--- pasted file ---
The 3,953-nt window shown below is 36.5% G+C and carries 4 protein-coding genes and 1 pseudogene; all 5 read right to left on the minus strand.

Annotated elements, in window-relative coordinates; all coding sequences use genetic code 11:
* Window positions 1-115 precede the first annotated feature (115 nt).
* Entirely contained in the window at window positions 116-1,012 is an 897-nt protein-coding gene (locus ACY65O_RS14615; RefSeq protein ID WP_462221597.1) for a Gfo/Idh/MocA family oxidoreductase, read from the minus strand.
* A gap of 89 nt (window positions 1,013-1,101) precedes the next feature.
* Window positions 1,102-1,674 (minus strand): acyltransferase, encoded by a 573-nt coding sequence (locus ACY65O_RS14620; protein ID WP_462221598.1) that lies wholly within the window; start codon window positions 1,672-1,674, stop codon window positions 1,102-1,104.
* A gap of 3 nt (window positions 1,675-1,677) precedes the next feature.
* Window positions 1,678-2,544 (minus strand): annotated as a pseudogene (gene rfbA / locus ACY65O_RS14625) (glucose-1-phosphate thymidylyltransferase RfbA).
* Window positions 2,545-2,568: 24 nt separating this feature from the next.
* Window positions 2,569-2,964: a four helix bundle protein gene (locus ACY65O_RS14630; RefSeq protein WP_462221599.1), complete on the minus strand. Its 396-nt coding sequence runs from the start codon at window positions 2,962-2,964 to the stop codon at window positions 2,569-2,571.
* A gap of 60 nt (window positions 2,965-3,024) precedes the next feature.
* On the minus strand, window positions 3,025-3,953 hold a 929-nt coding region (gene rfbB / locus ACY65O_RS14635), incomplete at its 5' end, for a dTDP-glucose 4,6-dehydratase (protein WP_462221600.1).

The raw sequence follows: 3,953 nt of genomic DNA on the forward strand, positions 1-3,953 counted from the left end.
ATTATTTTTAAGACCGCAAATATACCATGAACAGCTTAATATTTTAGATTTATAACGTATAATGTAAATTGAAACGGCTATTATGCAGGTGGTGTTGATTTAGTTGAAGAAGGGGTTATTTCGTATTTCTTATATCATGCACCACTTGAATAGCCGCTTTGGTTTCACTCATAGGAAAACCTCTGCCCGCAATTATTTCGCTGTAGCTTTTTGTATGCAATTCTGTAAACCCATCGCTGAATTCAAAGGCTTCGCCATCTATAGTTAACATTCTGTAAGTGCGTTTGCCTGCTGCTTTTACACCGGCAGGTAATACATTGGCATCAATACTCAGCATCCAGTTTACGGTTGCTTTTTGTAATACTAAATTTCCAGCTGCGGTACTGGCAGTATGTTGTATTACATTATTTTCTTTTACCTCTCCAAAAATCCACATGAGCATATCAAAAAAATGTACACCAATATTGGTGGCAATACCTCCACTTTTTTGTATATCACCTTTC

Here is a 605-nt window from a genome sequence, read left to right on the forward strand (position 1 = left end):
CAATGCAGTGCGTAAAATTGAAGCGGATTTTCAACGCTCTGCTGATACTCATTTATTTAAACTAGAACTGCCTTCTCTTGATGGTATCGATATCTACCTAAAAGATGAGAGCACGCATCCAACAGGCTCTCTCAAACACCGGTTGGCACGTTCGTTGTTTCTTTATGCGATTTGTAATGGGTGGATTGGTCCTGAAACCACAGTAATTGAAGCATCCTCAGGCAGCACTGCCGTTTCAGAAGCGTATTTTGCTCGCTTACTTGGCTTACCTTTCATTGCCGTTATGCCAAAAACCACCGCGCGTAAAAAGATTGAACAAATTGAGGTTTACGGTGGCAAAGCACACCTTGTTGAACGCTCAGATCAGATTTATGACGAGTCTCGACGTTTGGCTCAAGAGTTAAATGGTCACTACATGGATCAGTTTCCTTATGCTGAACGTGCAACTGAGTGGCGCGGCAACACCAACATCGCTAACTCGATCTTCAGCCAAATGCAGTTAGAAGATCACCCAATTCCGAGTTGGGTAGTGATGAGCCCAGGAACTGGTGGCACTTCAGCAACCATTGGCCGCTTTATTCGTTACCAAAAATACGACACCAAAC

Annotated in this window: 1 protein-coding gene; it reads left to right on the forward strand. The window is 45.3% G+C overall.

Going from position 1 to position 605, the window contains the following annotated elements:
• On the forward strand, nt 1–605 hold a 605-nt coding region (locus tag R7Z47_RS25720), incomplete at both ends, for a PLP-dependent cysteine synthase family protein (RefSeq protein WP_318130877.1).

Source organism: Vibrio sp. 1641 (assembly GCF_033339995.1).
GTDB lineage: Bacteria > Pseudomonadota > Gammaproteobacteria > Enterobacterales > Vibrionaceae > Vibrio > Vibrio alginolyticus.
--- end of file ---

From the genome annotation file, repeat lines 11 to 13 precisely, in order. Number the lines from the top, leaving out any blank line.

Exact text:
* A gap of 60 nt (window positions 2,965-3,024) precedes the next feature.
* On the minus strand, window positions 3,025-3,953 hold a 929-nt coding region (gene rfbB / locus ACY65O_RS14635), incomplete at its 5' end, for a dTDP-glucose 4,6-dehydratase (protein WP_462221600.1).

The raw sequence follows: 3,953 nt of genomic DNA on the forward strand, positions 1-3,953 counted from the left end.